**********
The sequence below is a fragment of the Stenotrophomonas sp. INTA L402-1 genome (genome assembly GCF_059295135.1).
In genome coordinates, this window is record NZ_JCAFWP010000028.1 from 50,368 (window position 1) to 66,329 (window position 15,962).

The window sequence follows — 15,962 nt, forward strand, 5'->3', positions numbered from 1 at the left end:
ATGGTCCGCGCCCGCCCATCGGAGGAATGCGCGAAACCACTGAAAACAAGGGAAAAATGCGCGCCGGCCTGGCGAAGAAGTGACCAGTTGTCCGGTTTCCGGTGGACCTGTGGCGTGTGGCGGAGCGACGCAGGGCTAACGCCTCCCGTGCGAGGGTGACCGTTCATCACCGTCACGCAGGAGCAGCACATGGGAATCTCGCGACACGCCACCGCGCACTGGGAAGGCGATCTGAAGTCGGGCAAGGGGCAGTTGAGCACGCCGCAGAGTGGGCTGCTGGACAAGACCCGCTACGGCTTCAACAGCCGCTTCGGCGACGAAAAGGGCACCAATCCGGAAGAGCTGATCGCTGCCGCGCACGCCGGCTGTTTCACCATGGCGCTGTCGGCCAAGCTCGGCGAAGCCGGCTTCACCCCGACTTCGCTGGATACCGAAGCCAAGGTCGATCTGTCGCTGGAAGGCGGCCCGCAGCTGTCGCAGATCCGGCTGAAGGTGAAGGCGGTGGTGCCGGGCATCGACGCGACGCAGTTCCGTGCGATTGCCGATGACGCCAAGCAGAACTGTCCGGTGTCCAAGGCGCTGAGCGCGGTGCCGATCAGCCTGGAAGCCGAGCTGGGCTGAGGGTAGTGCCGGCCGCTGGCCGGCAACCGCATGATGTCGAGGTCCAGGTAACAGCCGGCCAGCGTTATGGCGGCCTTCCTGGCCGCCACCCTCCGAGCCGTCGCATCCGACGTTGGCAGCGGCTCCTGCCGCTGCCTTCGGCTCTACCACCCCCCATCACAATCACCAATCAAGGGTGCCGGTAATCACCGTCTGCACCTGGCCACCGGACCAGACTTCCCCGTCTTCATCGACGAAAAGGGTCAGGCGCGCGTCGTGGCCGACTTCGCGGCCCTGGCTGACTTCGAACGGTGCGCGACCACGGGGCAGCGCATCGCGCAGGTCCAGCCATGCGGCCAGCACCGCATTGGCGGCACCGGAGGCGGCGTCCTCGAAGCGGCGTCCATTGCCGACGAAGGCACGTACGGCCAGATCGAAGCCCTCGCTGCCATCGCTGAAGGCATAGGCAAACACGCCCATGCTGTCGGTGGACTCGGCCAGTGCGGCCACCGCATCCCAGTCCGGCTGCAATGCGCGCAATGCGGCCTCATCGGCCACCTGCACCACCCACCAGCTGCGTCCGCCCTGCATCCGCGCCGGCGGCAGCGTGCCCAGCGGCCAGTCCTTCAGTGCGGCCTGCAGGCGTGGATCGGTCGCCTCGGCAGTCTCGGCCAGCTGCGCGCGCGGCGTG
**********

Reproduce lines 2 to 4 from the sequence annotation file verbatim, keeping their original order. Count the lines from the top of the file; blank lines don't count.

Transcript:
In genome coordinates, this window is record NZ_JCAFWP010000028.1 from 50,368 (window position 1) to 66,329 (window position 15,962).

The window sequence follows — 15,962 nt, forward strand, 5'->3', positions numbered from 1 at the left end:
ATGGTCCGCGCCCGCCCATCGGAGGAATGCGCGAAACCACTGAAAACAAGGGAAAAATGCGCGCCGGCCTGGCGAAGAAGTGACCAGTTGTCCGGTTTCCGGTGGACCTGTGGCGTGTGGCGGAGCGACGCAGGGCTAACGCCTCCCGTGCGAGGGTGACCGTTCATCACCGTCACGCAGGAGCAGCACATGGGAATCTCGCGACACGCCACCGCGCACTGGGAAGGCGATCTGAAGTCGGGCAAGGGGCAGTTGAGCACGCCGCAGAGTGGGCTGCTGGACAAGACCCGCTACGGCTTCAACAGCCGCTTCGGCGACGAAAAGGGCACCAATCCGGAAGAGCTGATCGCTGCCGCGCACGCCGGCTGTTTCACCATGGCGCTGTCGGCCAAGCTCGGCGAAGCCGGCTTCACCCCGACTTCGCTGGATACCGAAGCCAAGGTCGATCTGTCGCTGGAAGGCGGCCCGCAGCTGTCGCAGATCCGGCTGAAGGTGAAGGCGGTGGTGCCGGGCATCGACGCGACGCAGTTCCGTGCGATTGCCGATGACGCCAAGCAGAACTGTCCGGTGTCCAAGGCGCTGAGCGCGGTGCCGATCAGCCTGGAAGCCGAGCTGGGCTGAGGGTAGTGCCGGCCGCTGGCCGGCAACCGCATGATGTCGAGGTCCAGGTAACAGCCGGCCAGCGTTATGGCGGCCTTCCTGGCCGCCACCCTCCGAGCCGTCGCATCCGACGTTGGCAGCGGCTCCTGCCGCTGCCTTCGGCTCTACCACCCCCCATCACAATCACCAATCAAGGGTGCCGGTAATCACCGTCTGCACCTGGCCACCGGACCAGACTTCCCCGTCTTCATCGACGAAAAGGGTCAGGCGCGCGTCGTGGCCGACTTCGCGGCCCTGGCTGACTTCGAACGGTGCGCGACCACGGGGCAGCGCATCGCGCAGGTCCAGCCATGCGGCCAGCACCGCATTGGCGGCACCGGAGGCGGCGTCCTCGAAGCGGCGTCCATTGCCGACGAAGGCACGTACGGCCAGATCGAAGCCCTCGCTGCCATCGCTGAAGGCATAGGCAAACACGCCCATGCTGTCGGTGGACTCGGCCAGTGCGGCCACCGCATCCCAGTCCGGCTGCAATGCGCGCAATGCGGCCTCATCGGCCACCTGCACCACCCACCAGCTGCGTCCGCCCTGCATCCGCGCCGGCGGCAGCGTGCCCAGCGGCCAGTCCTTCAGTGCGGCCTGCAGGCGTGGATCGGTCGCCTCGGCAGTCTCGGCCAGCTGCGCGCGCGGCGTG